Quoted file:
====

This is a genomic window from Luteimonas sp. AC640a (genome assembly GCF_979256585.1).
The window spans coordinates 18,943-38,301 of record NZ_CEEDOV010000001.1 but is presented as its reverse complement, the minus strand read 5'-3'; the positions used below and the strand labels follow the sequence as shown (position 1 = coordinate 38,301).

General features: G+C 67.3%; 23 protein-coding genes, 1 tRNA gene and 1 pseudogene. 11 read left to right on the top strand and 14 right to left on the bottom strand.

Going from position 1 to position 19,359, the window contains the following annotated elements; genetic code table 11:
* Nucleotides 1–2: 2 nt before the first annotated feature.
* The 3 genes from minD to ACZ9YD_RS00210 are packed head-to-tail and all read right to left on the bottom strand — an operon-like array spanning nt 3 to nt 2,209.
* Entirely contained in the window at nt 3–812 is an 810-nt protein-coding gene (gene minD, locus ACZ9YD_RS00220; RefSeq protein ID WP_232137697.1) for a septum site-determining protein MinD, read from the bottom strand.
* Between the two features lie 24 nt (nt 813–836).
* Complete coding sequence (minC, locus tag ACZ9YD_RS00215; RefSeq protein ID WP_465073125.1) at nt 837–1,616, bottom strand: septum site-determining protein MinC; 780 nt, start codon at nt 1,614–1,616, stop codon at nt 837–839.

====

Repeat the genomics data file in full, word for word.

This is a genomic window from Luteimonas sp. AC640a (genome assembly GCF_979256585.1).
The window spans coordinates 18,943-38,301 of record NZ_CEEDOV010000001.1 but is presented as its reverse complement, the minus strand read 5'-3'; the positions used below and the strand labels follow the sequence as shown (position 1 = coordinate 38,301).

General features: G+C 67.3%; 23 protein-coding genes, 1 tRNA gene and 1 pseudogene. 11 read left to right on the top strand and 14 right to left on the bottom strand.

Going from position 1 to position 19,359, the window contains the following annotated elements; genetic code table 11:
* Nucleotides 1–2: 2 nt before the first annotated feature.
* The 3 genes from minD to ACZ9YD_RS00210 are packed head-to-tail and all read right to left on the bottom strand — an operon-like array spanning nt 3 to nt 2,209.
* Entirely contained in the window at nt 3–812 is an 810-nt protein-coding gene (gene minD, locus ACZ9YD_RS00220; RefSeq protein ID WP_232137697.1) for a septum site-determining protein MinD, read from the bottom strand.
* Between the two features lie 24 nt (nt 813–836).
* Complete coding sequence (minC, locus tag ACZ9YD_RS00215; RefSeq protein ID WP_465073125.1) at nt 837–1,616, bottom strand: septum site-determining protein MinC; 780 nt, start codon at nt 1,614–1,616, stop codon at nt 837–839.